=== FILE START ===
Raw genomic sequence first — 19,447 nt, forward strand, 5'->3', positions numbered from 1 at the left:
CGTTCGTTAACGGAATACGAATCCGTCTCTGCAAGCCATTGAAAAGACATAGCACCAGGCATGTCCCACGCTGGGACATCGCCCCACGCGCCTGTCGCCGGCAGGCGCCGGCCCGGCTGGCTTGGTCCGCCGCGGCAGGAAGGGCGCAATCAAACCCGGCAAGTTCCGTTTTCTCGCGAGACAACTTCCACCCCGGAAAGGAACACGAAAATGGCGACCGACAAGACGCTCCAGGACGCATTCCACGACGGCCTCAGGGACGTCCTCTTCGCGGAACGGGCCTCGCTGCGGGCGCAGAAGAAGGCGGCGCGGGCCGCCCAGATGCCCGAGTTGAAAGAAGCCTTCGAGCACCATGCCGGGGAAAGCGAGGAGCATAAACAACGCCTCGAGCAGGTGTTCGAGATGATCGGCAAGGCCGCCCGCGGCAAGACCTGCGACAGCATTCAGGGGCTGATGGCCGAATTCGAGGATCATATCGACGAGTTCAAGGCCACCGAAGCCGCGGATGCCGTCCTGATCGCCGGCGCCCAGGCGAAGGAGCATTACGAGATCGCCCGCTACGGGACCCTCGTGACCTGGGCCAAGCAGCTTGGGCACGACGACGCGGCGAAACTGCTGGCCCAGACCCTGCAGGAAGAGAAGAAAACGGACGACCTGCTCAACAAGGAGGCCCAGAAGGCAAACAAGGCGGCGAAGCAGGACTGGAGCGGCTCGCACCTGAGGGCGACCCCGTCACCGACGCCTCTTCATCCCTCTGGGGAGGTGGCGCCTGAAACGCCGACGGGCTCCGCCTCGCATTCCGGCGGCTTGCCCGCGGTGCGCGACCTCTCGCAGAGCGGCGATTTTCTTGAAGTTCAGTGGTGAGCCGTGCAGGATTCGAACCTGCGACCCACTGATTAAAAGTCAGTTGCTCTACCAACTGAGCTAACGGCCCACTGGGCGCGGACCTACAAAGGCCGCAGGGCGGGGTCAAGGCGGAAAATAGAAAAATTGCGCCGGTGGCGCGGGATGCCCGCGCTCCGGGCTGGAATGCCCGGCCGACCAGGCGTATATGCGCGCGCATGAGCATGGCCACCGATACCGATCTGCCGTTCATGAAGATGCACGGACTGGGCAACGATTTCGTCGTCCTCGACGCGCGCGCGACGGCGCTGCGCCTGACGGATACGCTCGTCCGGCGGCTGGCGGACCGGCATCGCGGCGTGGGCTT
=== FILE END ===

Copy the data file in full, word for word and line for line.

Raw genomic sequence first — 19,447 nt, forward strand, 5'->3', positions numbered from 1 at the left:
CGTTCGTTAACGGAATACGAATCCGTCTCTGCAAGCCATTGAAAAGACATAGCACCAGGCATGTCCCACGCTGGGACATCGCCCCACGCGCCTGTCGCCGGCAGGCGCCGGCCCGGCTGGCTTGGTCCGCCGCGGCAGGAAGGGCGCAATCAAACCCGGCAAGTTCCGTTTTCTCGCGAGACAACTTCCACCCCGGAAAGGAACACGAAAATGGCGACCGACAAGACGCTCCAGGACGCATTCCACGACGGCCTCAGGGACGTCCTCTTCGCGGAACGGGCCTCGCTGCGGGCGCAGAAGAAGGCGGCGCGGGCCGCCCAGATGCCCGAGTTGAAAGAAGCCTTCGAGCACCATGCCGGGGAAAGCGAGGAGCATAAACAACGCCTCGAGCAGGTGTTCGAGATGATCGGCAAGGCCGCCCGCGGCAAGACCTGCGACAGCATTCAGGGGCTGATGGCCGAATTCGAGGATCATATCGACGAGTTCAAGGCCACCGAAGCCGCGGATGCCGTCCTGATCGCCGGCGCCCAGGCGAAGGAGCATTACGAGATCGCCCGCTACGGGACCCTCGTGACCTGGGCCAAGCAGCTTGGGCACGACGACGCGGCGAAACTGCTGGCCCAGACCCTGCAGGAAGAGAAGAAAACGGACGACCTGCTCAACAAGGAGGCCCAGAAGGCAAACAAGGCGGCGAAGCAGGACTGGAGCGGCTCGCACCTGAGGGCGACCCCGTCACCGACGCCTCTTCATCCCTCTGGGGAGGTGGCGCCTGAAACGCCGACGGGCTCCGCCTCGCATTCCGGCGGCTTGCCCGCGGTGCGCGACCTCTCGCAGAGCGGCGATTTTCTTGAAGTTCAGTGGTGAGCCGTGCAGGATTCGAACCTGCGACCCACTGATTAAAAGTCAGTTGCTCTACCAACTGAGCTAACGGCCCACTGGGCGCGGACCTACAAAGGCCGCAGGGCGGGGTCAAGGCGGAAAATAGAAAAATTGCGCCGGTGGCGCGGGATGCCCGCGCTCCGGGCTGGAATGCCCGGCCGACCAGGCGTATATGCGCGCGCATGAGCATGGCCACCGATACCGATCTGCCGTTCATGAAGATGCACGGACTGGGCAACGATTTCGTCGTCCTCGACGCGCGCGCGACGGCGCTGCGCCTGACGGATACGCTCGTCCGGCGGCTGGCGGACCGGCATCGCGGCGTGGGCTT